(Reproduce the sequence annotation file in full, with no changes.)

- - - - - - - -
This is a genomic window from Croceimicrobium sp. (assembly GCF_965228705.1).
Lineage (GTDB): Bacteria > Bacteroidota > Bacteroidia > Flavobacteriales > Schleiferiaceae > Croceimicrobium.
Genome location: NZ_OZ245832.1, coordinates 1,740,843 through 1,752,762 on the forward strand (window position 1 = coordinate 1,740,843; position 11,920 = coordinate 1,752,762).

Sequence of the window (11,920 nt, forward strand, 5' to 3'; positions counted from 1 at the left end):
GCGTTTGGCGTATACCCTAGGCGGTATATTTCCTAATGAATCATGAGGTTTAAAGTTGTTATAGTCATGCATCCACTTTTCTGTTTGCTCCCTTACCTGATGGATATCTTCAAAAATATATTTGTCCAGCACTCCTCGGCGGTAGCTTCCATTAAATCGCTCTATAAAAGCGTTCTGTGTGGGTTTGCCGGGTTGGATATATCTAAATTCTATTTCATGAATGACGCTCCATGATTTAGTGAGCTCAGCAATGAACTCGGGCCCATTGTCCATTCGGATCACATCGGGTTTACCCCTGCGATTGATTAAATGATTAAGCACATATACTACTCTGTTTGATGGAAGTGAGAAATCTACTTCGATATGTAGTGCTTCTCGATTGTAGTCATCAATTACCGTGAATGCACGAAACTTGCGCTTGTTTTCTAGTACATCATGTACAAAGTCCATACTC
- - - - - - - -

This is a genomic window from Croceimicrobium sp. (assembly GCF_965228705.1).
Lineage (GTDB): Bacteria > Bacteroidota > Bacteroidia > Flavobacteriales > Schleiferiaceae > Croceimicrobium.
Genome location: NZ_OZ245832.1, coordinates 1,740,843 through 1,752,762 on the forward strand (window position 1 = coordinate 1,740,843; position 11,920 = coordinate 1,752,762).

Sequence of the window (11,920 nt, forward strand, 5' to 3'; positions counted from 1 at the left end):
GCGTTTGGCGTATACCCTAGGCGGTATATTTCCTAATGAATCATGAGGTTTAAAGTTGTTATAGTCATGCATCCACTTTTCTGTTTGCTCCCTTACCTGATGGATATCTTCAAAAATATATTTGTCCAGCACTCCTCGGCGGTAGCTTCCATTAAATCGCTCTATAAAAGCGTTCTGTGTGGGTTTGCCGGGTTGGATATATCTAAATTCTATTTCATGAATGACGCTCCATGATTTAGTGAGCTCAGCAATGAACTCGGGCCCATTGTCCATTCGGATCACATCGGGTTTACCCCTGCGATTGATTAAATGATTAAGCACATATACTACTCTGTTTGATGGAAGTGAGAAATCTACTTCGATATGTAGTGCTTCTCGATTGTAGTCATCAATTACCGTGAATGCACGAAACTTGCGCTTGTTTTCTAGTACATCATGTACAAAGTCCATACTC